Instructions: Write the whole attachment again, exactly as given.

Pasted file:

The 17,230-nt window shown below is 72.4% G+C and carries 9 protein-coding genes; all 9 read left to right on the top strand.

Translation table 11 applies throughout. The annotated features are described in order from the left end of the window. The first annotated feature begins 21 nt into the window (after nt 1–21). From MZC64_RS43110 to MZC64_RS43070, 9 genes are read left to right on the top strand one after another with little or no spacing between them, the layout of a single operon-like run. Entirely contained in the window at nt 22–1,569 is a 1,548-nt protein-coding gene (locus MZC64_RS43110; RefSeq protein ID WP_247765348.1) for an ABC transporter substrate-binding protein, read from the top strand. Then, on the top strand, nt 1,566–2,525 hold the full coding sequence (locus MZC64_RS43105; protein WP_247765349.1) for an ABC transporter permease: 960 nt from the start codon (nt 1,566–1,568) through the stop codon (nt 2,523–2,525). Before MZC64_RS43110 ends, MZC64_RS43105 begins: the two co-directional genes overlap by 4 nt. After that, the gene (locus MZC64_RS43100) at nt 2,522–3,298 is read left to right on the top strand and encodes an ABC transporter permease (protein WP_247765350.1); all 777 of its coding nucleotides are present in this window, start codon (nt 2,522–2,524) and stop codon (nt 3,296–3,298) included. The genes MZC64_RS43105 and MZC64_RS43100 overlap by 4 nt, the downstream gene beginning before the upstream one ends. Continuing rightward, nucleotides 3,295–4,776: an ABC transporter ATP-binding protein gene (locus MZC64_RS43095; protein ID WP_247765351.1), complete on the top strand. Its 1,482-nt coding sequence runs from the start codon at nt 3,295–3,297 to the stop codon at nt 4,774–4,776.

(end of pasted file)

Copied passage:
The 17,230-nt window shown below is 72.4% G+C and carries 9 protein-coding genes; all 9 read left to right on the top strand.

Translation table 11 applies throughout. The annotated features are described in order from the left end of the window. The first annotated feature begins 21 nt into the window (after nt 1–21). From MZC64_RS43110 to MZC64_RS43070, 9 genes are read left to right on the top strand one after another with little or no spacing between them, the layout of a single operon-like run. Entirely contained in the window at nt 22–1,569 is a 1,548-nt protein-coding gene (locus MZC64_RS43110; RefSeq protein ID WP_247765348.1) for an ABC transporter substrate-binding protein, read from the top strand. Then, on the top strand, nt 1,566–2,525 hold the full coding sequence (locus MZC64_RS43105; protein WP_247765349.1) for an ABC transporter permease: 960 nt from the start codon (nt 1,566–1,568) through the stop codon (nt 2,523–2,525). Before MZC64_RS43110 ends, MZC64_RS43105 begins: the two co-directional genes overlap by 4 nt. After that, the gene (locus MZC64_RS43100) at nt 2,522–3,298 is read left to right on the top strand and encodes an ABC transporter permease (protein WP_247765350.1); all 777 of its coding nucleotides are present in this window, start codon (nt 2,522–2,524) and stop codon (nt 3,296–3,298) included. The genes MZC64_RS43105 and MZC64_RS43100 overlap by 4 nt, the downstream gene beginning before the upstream one ends. Continuing rightward, nucleotides 3,295–4,776: an ABC transporter ATP-binding protein gene (locus MZC64_RS43095; protein ID WP_247765351.1), complete on the top strand. Its 1,482-nt coding sequence runs from the start codon at nt 3,295–3,297 to the stop codon at nt 4,774–4,776.